ED issues notices to firms linked to arms dealer Sudhir Choudhrie

Sources said the agency has sought documents and financial statements of the firms linked to Choudhrie as part of its investigation in the case registered under the FEMA.

By: Express News Service | New Delhi | Published:November 3, 2016 2:23 am

The Enforcement Directorate (ED) has issued notices to firms linked to arms dealer Sudhir Choudhrie in connection with a 16-year-old case on alleged kickbacks for the purchase of field guns for the Army. Sources said the agency has sought documents and financial statements of the firms linked to Choudhrie as part of its investigation in the case registered under the Foreign Exchange Management Act (FEMA).

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One of the ED notices relates to a case in which a Delhi court in 2011 directed the agency to probe the “receipt of commission” to Choudhrie and others. The court had then accepted the closure report filed by
the CBI.

The case was registered following a sting operation that had alleged that the upgrade of the Army’s 130 mm field guns involved payment of $1,56,940 in kickbacks.  The court had given a clean chit to Choudhrie for lack of evidence but asked the ED to look into the matter.

The CBI had registered a case in July 2004 against erstwhile Samata Party national treasurer R K Jain, also the director of Magnum International Trading Co Ltd (MITCO), Choudhrie and unknown public servants of the Ministry of Defence and the Army for alleged cheating and corruption by entering into criminal conspiracy to award the contract for upgrading of 130 mm field guns to 155 mm by importing 185 kits costing Rs 208.15 crore to Israeli firm Soltam Limited.

Sources said the initial amount under the scanner of ED is about Rs 68 lakh, received by a firm in 2000 through foreign transfer of funds. It is understood that the agency is looking to widen its probe to all the defence deals related to Choudhrie and others.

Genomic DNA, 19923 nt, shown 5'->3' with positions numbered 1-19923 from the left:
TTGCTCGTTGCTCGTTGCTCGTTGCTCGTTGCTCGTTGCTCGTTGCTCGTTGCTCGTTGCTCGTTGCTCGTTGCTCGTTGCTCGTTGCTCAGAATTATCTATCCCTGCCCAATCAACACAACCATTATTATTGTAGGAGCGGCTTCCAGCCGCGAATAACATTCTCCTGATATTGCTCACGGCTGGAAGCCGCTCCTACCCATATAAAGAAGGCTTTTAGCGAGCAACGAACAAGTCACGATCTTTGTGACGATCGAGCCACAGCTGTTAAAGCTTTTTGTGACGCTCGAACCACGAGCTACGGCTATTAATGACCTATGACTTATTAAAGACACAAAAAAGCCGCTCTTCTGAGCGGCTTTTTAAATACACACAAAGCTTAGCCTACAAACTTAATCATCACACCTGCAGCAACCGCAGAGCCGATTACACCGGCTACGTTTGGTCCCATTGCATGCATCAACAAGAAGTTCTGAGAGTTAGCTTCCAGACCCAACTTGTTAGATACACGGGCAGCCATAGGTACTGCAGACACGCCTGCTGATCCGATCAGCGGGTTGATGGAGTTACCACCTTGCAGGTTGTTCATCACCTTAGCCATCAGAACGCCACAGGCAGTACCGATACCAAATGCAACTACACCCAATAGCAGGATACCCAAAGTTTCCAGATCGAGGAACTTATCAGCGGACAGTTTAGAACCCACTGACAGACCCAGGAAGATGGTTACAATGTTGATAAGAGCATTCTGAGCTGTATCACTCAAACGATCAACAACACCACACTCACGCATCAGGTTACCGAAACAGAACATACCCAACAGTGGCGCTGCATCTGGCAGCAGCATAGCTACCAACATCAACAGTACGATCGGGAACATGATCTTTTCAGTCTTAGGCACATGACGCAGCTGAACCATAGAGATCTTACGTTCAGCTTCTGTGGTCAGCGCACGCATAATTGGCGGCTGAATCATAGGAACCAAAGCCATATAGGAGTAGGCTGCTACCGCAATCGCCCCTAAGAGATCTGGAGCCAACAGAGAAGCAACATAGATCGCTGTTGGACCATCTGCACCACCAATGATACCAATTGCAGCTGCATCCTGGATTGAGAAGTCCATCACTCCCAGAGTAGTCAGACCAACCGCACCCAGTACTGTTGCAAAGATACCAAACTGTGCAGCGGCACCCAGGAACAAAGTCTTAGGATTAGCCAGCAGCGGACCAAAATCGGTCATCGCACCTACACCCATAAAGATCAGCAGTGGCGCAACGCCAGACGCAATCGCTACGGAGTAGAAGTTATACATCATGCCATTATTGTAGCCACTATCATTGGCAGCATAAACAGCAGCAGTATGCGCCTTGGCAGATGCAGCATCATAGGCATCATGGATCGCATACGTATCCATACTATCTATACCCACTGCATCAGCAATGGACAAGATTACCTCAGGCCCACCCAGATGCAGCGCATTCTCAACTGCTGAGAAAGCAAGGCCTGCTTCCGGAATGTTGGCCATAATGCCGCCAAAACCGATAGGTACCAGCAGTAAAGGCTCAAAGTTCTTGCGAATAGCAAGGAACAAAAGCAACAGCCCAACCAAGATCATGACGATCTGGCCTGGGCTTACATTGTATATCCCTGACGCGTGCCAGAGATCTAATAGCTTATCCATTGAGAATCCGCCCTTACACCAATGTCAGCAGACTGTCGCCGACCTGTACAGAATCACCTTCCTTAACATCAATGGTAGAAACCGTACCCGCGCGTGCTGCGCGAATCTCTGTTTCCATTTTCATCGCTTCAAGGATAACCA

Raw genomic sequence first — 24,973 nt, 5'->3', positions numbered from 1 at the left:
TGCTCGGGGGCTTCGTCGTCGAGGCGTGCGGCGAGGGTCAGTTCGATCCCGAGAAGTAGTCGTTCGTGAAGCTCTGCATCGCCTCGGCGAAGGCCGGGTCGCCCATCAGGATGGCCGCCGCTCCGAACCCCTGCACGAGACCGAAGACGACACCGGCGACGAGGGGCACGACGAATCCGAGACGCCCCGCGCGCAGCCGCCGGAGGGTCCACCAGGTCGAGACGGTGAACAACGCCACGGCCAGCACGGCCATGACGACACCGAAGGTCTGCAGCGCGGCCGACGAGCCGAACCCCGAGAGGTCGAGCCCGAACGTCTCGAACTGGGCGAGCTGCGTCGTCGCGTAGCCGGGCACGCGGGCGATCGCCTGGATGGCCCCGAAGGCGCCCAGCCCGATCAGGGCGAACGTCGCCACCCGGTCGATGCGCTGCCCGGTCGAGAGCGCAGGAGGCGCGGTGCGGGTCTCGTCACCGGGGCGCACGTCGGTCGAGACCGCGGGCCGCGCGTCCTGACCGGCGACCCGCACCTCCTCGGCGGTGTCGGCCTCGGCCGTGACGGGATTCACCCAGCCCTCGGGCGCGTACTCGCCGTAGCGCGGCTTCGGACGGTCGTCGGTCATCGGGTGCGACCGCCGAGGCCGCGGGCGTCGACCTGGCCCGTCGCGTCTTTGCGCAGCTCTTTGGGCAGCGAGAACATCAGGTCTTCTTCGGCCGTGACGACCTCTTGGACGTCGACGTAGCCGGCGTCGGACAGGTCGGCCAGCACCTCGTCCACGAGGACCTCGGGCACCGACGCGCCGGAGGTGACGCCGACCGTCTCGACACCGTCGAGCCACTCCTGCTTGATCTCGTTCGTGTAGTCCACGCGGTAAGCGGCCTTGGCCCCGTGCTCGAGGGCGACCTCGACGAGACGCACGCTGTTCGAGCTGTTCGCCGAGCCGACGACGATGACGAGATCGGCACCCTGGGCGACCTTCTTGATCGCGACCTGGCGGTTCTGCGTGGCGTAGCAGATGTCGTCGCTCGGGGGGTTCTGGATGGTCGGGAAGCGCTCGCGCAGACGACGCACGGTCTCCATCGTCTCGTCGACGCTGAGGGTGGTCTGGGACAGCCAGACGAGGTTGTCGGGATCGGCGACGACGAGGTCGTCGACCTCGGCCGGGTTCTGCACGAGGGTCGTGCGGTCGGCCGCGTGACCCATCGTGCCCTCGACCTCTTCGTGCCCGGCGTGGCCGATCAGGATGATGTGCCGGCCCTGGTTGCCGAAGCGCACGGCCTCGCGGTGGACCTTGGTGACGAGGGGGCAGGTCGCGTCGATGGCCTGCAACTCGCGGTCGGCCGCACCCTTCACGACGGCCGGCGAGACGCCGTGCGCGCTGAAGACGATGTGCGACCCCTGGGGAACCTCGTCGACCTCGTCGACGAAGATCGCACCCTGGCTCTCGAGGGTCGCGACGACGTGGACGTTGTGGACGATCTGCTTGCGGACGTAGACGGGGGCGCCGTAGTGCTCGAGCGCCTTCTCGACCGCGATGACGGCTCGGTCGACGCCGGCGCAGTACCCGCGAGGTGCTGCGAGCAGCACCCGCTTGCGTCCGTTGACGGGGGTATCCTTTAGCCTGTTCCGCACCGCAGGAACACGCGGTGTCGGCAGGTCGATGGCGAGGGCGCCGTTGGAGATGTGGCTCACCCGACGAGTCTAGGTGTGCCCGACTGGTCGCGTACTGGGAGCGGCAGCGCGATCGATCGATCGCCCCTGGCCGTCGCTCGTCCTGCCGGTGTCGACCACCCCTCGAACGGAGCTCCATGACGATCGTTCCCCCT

As per the CBI case of 2004, there were allegations that an unsolicited offer from Soltam was considered by MoD and the Army without proper trials and procedures and that proposals from all other foreign vendors were not considered to favour the Israeli firm with payment of commission to agents for the same.

The CBI in its closure report had said that during its probe it was found that there was no major alternative and hence Soltam’s offer was accepted as it also coincided with urgent requirements of tanks. On the allegation that there were payments of commission to agents or middlemen, as purportedly revealed in conversation in the sting tapes, the CBI had said that the Israeli firm and its general manager for 1992-99 had denied appointing any agent to assist in the matter of import of field guns and that there was no question of payment of any commission.

The CBI probe had said that after signing of the contract  in 2000, MITCO received about Rs 67.48 lakh in its bank account from Soltam. It also said that all technical trials for firings, accuracy and others to check the compatibility of 155 mm Bofors ammunition of the modified 130 mm field guns were conducted and its compatibility was confirmed.